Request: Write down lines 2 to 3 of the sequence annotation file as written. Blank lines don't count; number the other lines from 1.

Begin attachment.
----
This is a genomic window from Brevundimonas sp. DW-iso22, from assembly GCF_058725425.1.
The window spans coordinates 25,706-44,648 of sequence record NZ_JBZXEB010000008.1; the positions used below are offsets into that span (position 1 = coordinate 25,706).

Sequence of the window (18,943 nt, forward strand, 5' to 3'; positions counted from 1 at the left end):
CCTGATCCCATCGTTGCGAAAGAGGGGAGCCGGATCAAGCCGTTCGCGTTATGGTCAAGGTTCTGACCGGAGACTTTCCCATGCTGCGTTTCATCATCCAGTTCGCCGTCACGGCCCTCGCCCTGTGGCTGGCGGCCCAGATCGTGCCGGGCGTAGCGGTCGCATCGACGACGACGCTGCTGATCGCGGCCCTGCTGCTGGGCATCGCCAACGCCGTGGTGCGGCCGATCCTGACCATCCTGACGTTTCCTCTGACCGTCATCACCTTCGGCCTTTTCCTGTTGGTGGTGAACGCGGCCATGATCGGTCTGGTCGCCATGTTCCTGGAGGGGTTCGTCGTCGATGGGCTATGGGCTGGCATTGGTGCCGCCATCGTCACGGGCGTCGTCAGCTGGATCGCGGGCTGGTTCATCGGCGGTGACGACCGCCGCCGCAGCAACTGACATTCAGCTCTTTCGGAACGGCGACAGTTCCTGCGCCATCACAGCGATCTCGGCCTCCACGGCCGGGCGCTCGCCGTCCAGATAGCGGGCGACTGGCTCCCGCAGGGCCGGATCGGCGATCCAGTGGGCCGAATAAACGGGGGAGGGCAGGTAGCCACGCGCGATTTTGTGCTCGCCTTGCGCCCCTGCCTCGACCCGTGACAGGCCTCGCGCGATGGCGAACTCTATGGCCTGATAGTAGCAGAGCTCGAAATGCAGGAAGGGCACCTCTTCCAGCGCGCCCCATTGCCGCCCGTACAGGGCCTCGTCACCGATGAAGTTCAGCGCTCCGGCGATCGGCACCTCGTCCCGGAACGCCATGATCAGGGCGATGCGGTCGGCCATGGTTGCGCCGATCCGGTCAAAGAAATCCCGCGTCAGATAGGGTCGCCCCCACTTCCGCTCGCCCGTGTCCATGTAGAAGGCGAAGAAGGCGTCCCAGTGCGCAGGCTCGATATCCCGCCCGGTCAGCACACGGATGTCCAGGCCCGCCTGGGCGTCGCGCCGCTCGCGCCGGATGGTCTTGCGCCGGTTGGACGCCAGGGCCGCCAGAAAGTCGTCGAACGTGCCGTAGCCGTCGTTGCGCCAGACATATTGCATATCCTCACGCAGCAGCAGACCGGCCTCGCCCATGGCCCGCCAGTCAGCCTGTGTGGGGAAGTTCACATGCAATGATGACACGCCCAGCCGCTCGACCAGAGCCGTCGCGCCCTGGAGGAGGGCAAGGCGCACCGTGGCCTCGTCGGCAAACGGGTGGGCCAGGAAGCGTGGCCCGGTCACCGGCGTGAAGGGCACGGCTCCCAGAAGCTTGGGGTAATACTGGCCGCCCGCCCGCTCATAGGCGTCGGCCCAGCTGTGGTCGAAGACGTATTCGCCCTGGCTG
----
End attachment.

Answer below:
The window spans coordinates 25,706-44,648 of sequence record NZ_JBZXEB010000008.1; the positions used below are offsets into that span (position 1 = coordinate 25,706).

Sequence of the window (18,943 nt, forward strand, 5' to 3'; positions counted from 1 at the left end):